Australia’s controversial metadata laws are not going to stop terrorism, according to one counterterrorism expert.
Speaking at a parliamentary review hearing into the metadata retention legislation last Friday, Dr Isaac Kfir warned that the laws were “disproportionate” and may unintentionally aid terrorist groups.
“Some such measures help fuel conspiracy theories and support extremist narratives as to the need to undermine the current political system that we have,” Dr Kfir said.
“There is an assumption by many within that world that the government already surveils them and therefore they need to find different ways to challenge the system.”
Kfir’s concerns speak to the language used by federal government ministers during parliamentary debates around the laws that requires carriage service providers (telcos and ISPs) store certain information about their clients’ telecommunications usage for at least two years.
When introducing the Metadata Bill in 2014, then Communications Minister, Malcolm Turnbull, said that “access to metadata plays a central role in almost every counterterrorism, counterespionage, cybersecurity and organised crime investigation”.
“No responsible government can sit by while those who protect our community lose access to the tools they need to do the job,” Turnbull said.
“In the current threat environment in particular, we cannot let this problem get worse.”
It doesn’t quite work that way
Unfortunately, Dr Kfir said the rhetoric claiming metadata retention would be useful in counterterrorism efforts has actually made the job tougher for security agencies.
Chair of the Parliamentary Joint Committee on Intelligence and Security (PJCIS), Andrew Hastie, was skeptical of Dr Kfir’s claim, saying that “whether or not the government’s interested in their data doesn’t necessarily change [terrorists’] fundamental assumptions about the world, their cause or, indeed, deter them from doing harm to fellow Australians.”
Dr Kfir said he was more concerned that a heightened perception of government surveillance helps decrease trust in democratic institutions, citing a recent report from the Cambrige Centre for the Future of Democracy that found global satisfaction in democracy appears to be waning.
“Now, again, there are a variety of issues, one of which seems to be a decline in the political system in democracies,” Dr Kfir said.
“I do think we need to be mindful that ethnic minority communities are very concerned about how the data is collected, why it is collected and the ramifications that will come with such collections.”
Furthermore, Dr Kfir argued that the metadata retention regime is ineffective as a counterterrorism tool because it sends extremism into more technical, less mainstream online spaces that are more difficult to track.
“It certainly fuels the assumption that the government is always listening and therefore individuals are migrating to other platforms,” Dr Kfir said of the laws.
“[Instead] they would use TamTam. They would use a variety of DWeb facilities. They would even use the dark web. They would form their own little niche communication systems. They’ve moved away from the mainstream platforms for which the measure was designed in 2015.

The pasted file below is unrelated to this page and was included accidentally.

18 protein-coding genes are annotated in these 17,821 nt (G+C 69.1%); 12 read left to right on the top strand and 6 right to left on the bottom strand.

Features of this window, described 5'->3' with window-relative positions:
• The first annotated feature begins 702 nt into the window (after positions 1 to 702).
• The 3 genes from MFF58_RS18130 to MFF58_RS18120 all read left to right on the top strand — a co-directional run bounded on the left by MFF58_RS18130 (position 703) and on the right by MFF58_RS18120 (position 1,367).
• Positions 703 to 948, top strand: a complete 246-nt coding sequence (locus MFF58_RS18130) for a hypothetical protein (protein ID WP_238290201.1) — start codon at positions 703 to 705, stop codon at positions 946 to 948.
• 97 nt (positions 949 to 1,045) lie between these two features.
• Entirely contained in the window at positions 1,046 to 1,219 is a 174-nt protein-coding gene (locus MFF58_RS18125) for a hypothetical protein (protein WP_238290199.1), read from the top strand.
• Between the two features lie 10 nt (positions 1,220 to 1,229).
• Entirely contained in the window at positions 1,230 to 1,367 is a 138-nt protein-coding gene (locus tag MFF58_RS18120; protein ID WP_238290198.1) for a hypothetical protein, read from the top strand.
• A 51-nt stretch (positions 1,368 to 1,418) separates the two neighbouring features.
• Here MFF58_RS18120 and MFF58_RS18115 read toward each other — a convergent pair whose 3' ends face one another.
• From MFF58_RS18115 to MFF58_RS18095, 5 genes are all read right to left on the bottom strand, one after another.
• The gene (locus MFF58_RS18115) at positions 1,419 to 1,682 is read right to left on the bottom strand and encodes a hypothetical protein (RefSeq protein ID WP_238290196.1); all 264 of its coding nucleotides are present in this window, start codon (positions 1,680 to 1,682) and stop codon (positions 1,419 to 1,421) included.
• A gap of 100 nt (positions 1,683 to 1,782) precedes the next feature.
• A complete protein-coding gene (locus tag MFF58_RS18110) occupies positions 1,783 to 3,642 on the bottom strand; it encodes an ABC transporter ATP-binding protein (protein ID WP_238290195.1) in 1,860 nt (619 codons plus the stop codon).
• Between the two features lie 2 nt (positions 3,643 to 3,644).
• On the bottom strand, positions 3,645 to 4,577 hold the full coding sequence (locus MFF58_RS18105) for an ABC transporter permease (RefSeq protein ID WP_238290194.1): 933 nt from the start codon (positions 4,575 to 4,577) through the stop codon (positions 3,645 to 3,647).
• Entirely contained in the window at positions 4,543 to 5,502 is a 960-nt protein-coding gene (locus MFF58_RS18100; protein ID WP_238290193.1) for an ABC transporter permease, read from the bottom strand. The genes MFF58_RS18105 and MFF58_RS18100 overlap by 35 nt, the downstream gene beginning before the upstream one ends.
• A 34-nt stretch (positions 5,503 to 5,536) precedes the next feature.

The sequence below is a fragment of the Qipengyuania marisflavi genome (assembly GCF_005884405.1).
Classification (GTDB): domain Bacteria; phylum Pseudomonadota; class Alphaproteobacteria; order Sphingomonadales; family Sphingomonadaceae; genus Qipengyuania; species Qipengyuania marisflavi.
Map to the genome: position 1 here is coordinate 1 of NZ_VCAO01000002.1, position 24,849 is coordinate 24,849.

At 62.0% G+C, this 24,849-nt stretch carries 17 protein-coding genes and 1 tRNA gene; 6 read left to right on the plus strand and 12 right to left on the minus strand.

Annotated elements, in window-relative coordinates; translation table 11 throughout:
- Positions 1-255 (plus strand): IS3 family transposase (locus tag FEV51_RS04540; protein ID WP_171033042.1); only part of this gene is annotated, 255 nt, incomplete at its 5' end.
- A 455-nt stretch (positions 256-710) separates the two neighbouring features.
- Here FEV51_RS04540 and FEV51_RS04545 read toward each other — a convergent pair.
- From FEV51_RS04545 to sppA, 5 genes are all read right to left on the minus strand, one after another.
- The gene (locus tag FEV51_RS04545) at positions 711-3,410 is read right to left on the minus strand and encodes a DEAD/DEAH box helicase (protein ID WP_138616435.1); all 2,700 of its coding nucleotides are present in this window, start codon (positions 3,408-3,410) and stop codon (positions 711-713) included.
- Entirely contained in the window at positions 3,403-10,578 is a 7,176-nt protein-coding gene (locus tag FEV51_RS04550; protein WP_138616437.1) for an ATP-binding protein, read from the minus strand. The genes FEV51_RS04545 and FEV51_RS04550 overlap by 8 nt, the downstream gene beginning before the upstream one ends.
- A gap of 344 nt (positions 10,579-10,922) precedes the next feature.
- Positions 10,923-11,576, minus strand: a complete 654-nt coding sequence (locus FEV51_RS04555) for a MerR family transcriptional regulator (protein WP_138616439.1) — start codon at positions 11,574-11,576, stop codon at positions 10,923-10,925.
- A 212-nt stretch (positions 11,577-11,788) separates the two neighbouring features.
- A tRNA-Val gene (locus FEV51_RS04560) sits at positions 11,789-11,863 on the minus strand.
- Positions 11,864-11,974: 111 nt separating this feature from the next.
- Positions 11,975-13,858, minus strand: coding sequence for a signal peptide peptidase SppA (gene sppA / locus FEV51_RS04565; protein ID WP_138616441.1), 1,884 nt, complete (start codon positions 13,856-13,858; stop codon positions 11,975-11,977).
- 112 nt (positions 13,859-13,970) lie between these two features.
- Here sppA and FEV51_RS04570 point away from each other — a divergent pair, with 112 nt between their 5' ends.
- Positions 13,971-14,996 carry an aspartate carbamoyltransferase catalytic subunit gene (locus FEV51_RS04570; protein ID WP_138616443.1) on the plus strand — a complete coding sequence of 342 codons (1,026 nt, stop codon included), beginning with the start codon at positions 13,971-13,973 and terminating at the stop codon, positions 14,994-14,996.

“Metadata retention might be useful after a terror attack, but in terms of predicting, there is no – at least to my knowledge – publicly available information to show that metadata retention helped foil a terrorist attack.”
A transparent envelope
While Dr Kfir’s testimony questioned the efficacy of metadata retention laws in counterterrorism, other speakers at the parliamentary review noted cases where law enforcement were actively using the regime.
Commonwealth Ombudsman Michael Manthorpe mentioned examples of agencies even receiving more data than they expected from telcos, citing an ‘ambiguity’ in the law that appears to let the content of web pages creep into the stored metadata.
“Essentially the piece of ambiguity we have observed through our inspections is that sometimes the metadata, in the way it's captured –particularly URL data and sometimes IP addresses, but particularly URL data – does, in its granularity, start to communicate something about the content of what is being looked at,” Manthorpe told the committee.
“In some cases the descriptor is long enough that we start to say to ourselves, 'That's almost communicating content, even though it's captured in the URL’.”
He confirmed that, in some cases, telcos were storing the URLs visited by their clients and providing them to government agencies as part of metadata request.
Hastie described it as though “sometimes there’s information on the envelope,” borrowing George Brandis’ ill-fitting analogy from 2014 when he said, of the metadata laws, “imagine a letter, right, the meta is the name and address on the envelope, not the content of the letter”.
Metadata laws aren’t going anywhere
During the PCJIS hearing, Labor’s Anthony Byrne let slip that the committee was “likely” to recommend the metadata laws be retained, though “it might be in a quite modified form”.
Both Privacy Commissioner, Angeline Falk, and Human Rights Commissioner, Ed Santow, expressed concern that metadata was being indiscriminately held for longer than necessary – with Falk mentioning that “the impact of any data breach can increase with the commensurate increase in the volume of data that is retained”.
Santow also said he was concerned about the lack of legal framework governing ‘verbal’ authorisations to request metadata – something Commonwealth Ombudsman Manthorpe also flagged.
The PJCIS will hold another review hearing on Friday, 14 February. The committee will hand down its review of the metadata retention regime by 13 April.